sudo reboot
Installing Adafruit touchscreen scripts

If your touchscreen connects via GPIO, you'll need to tell your Raspberry Pi to a) output video to the touchscreen instead of HDMI, and b) use touchscreen input as a mouse.

If your touchscreen came with configuration instructions, use those instructions to get things working. If you're using the same touchscreen as me—or a similar one—you can use Adafruit's touchscreen configuration script by following the steps below.

Connect to your Pi once again and run the following commands to launch Adafruit's setup wizard:

cd ~
chmod +x
sudo ./

Update 2/1/20: It appears Adafruit is converting many of their Shell setup scripts to Python so the script in this step was 404ing. Ive updated it for now to reference the new Shell script location so things should continue to work. In the near future, I'll update this step with Python setup instructions. If you run into issues, please post in the comments section below.

Select the appropriate option for your screen. In my case, I selected PiTFT 3.5" resistive touch (320x480).

For rotation, select 270 degrees (landscape). If you choose 90 degrees (landscape), your screen might be upside down.

When asked "Would you like the console to appear on the PiTFT display?", select No. When asked "Would you like the HDMI display to mirror to the PiTFT display?", select Yes.

When you're finished, accept the reboot prompt to restart your Pi.

Installing the TouchUI boot to browser script

Next, we'll need to configure the Raspberry Pi to launch a browser and load the OctoPrint/OctoPi interface on boot using the TouchUI boot to browser setup scripts.

To do this, run the following commands:

git clone ~/TouchUI-autostart/
sudo ~/TouchUI-autostart/helpers/install

Once you're prompted for autologin, enter your OctoPrint username (not your Raspberry Pi username). When you're finished, reboot and test out your touchscreen.

Disabling TouchUI screen sleep

This is optional, but if you'd like you can disable the TouchUI screensaver so that the screen won't sleep.

Fixing touchscreen rotation issues

For some reason, there was a conflict between the screen and touch rotation after setting up TouchUI. In other words, the screen rotation displayed correctly, but tapping the bottom-right of the screen would result in a tap in the top-right of the screen; the screen was rotated 90°. After hours of troubleshooting, it turns out it was a simple fix.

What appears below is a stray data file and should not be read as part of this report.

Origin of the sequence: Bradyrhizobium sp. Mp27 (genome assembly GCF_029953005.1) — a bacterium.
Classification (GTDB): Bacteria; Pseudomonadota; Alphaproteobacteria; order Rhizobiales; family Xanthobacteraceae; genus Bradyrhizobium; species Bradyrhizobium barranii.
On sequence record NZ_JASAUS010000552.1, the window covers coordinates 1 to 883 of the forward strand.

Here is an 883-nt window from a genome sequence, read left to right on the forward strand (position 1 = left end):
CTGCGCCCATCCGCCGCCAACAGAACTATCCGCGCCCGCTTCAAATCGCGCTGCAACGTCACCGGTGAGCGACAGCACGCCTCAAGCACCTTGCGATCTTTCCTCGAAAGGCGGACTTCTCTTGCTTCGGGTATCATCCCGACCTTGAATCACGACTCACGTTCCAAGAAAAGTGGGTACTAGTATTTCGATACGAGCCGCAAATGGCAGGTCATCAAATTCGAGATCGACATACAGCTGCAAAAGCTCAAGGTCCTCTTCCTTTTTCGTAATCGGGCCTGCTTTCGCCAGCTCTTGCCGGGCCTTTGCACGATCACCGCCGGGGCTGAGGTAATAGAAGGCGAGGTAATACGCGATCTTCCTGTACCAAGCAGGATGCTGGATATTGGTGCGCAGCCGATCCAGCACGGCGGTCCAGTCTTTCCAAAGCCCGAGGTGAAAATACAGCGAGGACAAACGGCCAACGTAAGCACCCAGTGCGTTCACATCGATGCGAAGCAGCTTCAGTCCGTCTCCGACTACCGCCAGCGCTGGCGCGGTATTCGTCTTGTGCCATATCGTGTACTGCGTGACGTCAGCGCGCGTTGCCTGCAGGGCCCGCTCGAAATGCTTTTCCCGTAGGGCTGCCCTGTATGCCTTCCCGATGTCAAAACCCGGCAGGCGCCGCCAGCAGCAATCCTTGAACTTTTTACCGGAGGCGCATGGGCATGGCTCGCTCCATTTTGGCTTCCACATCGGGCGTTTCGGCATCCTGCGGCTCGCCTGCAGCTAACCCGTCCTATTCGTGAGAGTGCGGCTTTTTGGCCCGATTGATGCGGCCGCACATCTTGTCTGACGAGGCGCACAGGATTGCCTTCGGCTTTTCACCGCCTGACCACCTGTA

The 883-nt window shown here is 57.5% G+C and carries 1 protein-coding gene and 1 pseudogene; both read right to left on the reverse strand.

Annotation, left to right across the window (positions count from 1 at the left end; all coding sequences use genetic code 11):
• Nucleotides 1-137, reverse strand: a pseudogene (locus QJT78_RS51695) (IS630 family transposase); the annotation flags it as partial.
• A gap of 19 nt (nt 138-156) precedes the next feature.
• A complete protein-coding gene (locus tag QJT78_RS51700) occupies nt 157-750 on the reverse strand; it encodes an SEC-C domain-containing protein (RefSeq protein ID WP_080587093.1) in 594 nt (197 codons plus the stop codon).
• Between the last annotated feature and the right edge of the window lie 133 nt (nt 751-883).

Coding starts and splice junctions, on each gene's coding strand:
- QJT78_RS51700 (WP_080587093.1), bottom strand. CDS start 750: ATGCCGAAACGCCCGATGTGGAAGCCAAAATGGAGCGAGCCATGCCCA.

If you have this issue, simply do the following:

Install xinput and get your device name

Run the following commands:

sudo apt-get install xinput
FRAMEBUFFER=/dev/fb1 & DISPLAY=:0.0 xinput list

If you're using HDMI or the official Raspberry Pi touchscreen, you may need to substitute /dev/fb0 above.

The second command will show a list of device names. In my case, the device name for Virtual core pointer (slave) was stmpe-ts.

Create a TouchUI calibration file

nano ~/TouchUI-autostart/

Paste one of the following lines into that file, substituting stmpe-ts with your device name, if it's different. These vary based on how you want to rotate your screen.

su $TOUCHUI_USER -c "xinput set-prop 'stmpe-ts' 'Coordinate Transformation Matrix' 0 -1 1 1 0 0 0 0 1" # Rotate clockwise 90 degrees
su $TOUCHUI_USER -c "xinput set-prop 'stmpe-ts' 'Coordinate Transformation Matrix' 0 1 0 -1 0 1 0 0 1" # Rotate counterclockwise 90 degrees
su $TOUCHUI_USER -c "xinput set-prop 'stmpe-ts' 'Coordinate Transformation Matrix' -1 0 1 0 -1 1 0 0 1" # Rotate 180 degrees

For my screen and rotation issue, I used the first line above. You can learn more about the values above on the InputCoordinateTransformation Ubuntu Wiki page.

Calibrating Raspberry Pi touchscreen

The exact calibration procedure may vary for your touchscreen, but for the Adafruit one I'm using simply run:

sudo TSLIB_FBDEVICE=/dev/fb1 TSLIB_TSDEVICE=/dev/input/touchscreen ts_calibrate

Then, carefully tap the 5 crosshairs using a plastic tool or stylus.

OctoPrint touchscreen housing
I added a USB fan to my assembly (more on that later).

Now for the fun part! If you're using the same Ender 3 touchscreen housing as I am, assemble everything using my Ender 3 touchscreen guide.

Otherwise, assemble your housing using the instructions provided by the designer.

Rerouting wiring
Be sure your wiring doesn't interfere with anything such as your Z-axis limit switch.

After assembling everything, mount the housing to your printer and reroute your wiring. If you're using your 3D printer to power the Raspberry Pi, you may need to solder a longer USB cable onto your buck converter (or run a micro USB extension cable such as this one).

OctoPrint USB fan

A fan isn't completely necessary unless you're using a Raspberry Pi 4 or if you print in a hot location like a garage. I still recommend adding one to ensure you always get the highest quality prints.

I recommend buying a small USB fan such as this one and connecting it to one of the Raspberry Pi's USB ports. Normally you could power such a fan directly from the Raspberry Pi's GPIO header, but the header is now in use by the touchscreen. Mount the fan so that it sucks air away from the Pi and use a bit of Kapton tape to prevent the fan's screws from shorting against the Raspberry Pi board.

The TouchUI interface

Now that your screen is up and running, you can mess around with some of its features! At the top, you'll find the same tabs that you find on the desktop version of OctoPrint.

Final OctoPrint touchscreen setup

Behold your latest 3D printer upgrade! With your shiny new touchscreen, you can 3D print all the things.

Next up:

Access your 3D printer from anywhere by setting up The Spaghetti Detective!

Questions? Comments?

I'd love to hear from you! If you run into any issues, post in the comments section below and I'll do my best to help you out.

Remotely control your Ender 3 V2 with OctoPrint.
Michael Michael (156)
45 minutes

While making this guide I ran into many Ender 3 V2-specific bumps and stops, and I've worked through them all so you don't have to spend the time.